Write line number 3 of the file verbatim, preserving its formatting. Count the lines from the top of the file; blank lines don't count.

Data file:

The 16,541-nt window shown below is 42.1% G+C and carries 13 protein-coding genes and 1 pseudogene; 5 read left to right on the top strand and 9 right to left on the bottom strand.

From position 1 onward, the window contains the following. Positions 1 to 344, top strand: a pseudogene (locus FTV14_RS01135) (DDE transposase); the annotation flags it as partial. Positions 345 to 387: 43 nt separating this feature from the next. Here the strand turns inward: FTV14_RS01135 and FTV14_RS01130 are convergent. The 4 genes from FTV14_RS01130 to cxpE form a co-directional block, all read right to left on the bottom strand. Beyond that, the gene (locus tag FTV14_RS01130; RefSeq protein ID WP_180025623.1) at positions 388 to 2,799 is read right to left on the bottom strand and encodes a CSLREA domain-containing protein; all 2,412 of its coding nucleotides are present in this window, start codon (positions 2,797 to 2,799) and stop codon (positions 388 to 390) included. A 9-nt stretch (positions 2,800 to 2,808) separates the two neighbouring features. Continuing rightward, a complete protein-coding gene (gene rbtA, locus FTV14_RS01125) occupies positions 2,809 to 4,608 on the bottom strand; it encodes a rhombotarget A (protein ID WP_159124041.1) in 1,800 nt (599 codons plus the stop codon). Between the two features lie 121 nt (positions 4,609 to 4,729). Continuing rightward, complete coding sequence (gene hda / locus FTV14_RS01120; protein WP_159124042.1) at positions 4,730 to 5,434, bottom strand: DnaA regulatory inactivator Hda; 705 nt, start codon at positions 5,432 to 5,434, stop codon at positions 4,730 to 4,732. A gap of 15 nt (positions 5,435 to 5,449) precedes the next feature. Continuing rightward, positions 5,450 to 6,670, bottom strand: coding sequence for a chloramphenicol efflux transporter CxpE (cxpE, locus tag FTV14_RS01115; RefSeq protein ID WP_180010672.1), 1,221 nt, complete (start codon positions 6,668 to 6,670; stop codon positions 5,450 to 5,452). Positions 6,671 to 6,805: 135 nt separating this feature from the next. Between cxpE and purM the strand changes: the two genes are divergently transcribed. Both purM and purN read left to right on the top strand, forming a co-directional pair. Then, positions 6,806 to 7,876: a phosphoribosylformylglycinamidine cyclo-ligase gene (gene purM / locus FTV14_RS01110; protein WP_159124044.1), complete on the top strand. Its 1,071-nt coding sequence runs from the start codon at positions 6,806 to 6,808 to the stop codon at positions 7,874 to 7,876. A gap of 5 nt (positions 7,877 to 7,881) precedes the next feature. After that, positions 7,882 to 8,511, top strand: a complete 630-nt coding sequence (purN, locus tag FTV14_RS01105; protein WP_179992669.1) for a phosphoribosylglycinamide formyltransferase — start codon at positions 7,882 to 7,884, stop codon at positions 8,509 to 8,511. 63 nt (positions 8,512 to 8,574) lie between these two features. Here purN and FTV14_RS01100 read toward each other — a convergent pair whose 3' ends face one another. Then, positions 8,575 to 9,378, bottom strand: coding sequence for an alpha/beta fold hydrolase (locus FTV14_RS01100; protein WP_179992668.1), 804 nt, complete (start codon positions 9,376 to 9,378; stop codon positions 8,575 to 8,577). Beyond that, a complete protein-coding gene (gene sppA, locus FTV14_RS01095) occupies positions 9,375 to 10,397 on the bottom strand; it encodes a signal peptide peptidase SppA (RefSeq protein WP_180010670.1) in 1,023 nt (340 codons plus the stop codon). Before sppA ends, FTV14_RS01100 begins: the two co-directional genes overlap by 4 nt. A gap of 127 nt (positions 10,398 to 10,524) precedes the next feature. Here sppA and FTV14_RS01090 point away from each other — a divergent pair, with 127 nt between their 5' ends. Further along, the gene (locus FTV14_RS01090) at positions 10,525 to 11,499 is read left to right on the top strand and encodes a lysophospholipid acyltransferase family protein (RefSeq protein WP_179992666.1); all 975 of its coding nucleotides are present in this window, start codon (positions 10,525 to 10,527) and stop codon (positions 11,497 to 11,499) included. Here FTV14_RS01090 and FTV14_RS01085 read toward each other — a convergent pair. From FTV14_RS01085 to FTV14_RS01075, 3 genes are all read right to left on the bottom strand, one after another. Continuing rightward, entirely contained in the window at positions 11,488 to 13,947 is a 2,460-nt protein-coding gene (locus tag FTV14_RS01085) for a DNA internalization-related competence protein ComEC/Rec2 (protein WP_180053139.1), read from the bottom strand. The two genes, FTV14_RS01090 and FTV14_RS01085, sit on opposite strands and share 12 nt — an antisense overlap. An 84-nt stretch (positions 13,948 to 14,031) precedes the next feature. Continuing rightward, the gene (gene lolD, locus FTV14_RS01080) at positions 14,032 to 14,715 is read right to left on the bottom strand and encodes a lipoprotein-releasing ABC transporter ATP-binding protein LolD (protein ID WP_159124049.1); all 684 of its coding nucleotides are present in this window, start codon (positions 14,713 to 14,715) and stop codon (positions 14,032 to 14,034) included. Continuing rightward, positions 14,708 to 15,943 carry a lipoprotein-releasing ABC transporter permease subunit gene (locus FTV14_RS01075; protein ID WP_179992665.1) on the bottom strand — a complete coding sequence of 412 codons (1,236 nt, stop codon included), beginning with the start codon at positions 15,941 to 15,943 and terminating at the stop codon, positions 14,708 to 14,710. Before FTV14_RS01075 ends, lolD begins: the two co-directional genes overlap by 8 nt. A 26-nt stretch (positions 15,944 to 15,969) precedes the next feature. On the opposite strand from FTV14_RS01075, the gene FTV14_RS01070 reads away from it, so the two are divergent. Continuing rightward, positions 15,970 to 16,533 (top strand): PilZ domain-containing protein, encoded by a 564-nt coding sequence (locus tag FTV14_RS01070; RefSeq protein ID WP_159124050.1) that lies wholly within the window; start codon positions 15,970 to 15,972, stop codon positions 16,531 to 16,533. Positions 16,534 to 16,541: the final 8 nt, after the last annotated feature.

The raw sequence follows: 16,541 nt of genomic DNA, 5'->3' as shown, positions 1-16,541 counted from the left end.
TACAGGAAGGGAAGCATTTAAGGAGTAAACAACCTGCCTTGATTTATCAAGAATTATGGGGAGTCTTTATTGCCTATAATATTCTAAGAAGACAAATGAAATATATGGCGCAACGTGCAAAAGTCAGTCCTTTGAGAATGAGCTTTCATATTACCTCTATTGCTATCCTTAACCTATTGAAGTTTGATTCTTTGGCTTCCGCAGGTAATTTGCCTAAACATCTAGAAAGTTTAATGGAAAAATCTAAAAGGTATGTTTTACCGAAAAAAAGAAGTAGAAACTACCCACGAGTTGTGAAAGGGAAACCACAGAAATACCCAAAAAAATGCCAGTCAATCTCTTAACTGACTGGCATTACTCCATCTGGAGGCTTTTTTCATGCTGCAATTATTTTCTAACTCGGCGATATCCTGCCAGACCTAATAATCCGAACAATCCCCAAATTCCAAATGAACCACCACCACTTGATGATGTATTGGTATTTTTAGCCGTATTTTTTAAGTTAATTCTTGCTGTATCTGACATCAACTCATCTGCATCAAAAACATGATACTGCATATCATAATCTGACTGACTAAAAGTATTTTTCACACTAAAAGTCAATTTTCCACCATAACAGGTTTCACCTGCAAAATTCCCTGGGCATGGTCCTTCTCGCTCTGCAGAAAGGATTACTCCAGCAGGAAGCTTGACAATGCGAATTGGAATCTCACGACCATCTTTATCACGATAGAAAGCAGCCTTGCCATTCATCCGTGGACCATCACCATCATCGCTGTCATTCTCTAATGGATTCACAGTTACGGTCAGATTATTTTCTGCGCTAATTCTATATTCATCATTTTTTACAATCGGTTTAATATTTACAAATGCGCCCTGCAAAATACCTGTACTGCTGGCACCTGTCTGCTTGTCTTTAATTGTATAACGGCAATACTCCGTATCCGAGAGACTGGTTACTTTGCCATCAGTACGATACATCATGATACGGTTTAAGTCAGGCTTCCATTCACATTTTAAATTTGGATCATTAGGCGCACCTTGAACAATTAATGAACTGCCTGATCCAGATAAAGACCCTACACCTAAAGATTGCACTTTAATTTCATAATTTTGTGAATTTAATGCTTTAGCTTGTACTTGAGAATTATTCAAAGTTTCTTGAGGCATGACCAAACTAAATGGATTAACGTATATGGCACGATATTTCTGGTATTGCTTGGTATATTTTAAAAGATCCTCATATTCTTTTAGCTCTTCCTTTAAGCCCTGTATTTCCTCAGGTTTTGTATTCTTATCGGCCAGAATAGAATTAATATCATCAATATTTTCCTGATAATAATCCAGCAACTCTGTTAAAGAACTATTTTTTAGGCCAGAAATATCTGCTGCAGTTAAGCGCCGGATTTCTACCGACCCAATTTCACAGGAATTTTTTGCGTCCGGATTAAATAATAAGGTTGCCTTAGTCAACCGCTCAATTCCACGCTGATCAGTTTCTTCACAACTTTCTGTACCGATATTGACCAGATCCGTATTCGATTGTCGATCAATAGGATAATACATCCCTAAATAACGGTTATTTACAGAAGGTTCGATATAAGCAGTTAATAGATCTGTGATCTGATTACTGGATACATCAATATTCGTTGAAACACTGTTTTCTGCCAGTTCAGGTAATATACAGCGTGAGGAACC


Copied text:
The raw sequence follows: 16,541 nt of genomic DNA, 5'->3' as shown, positions 1-16,541 counted from the left end.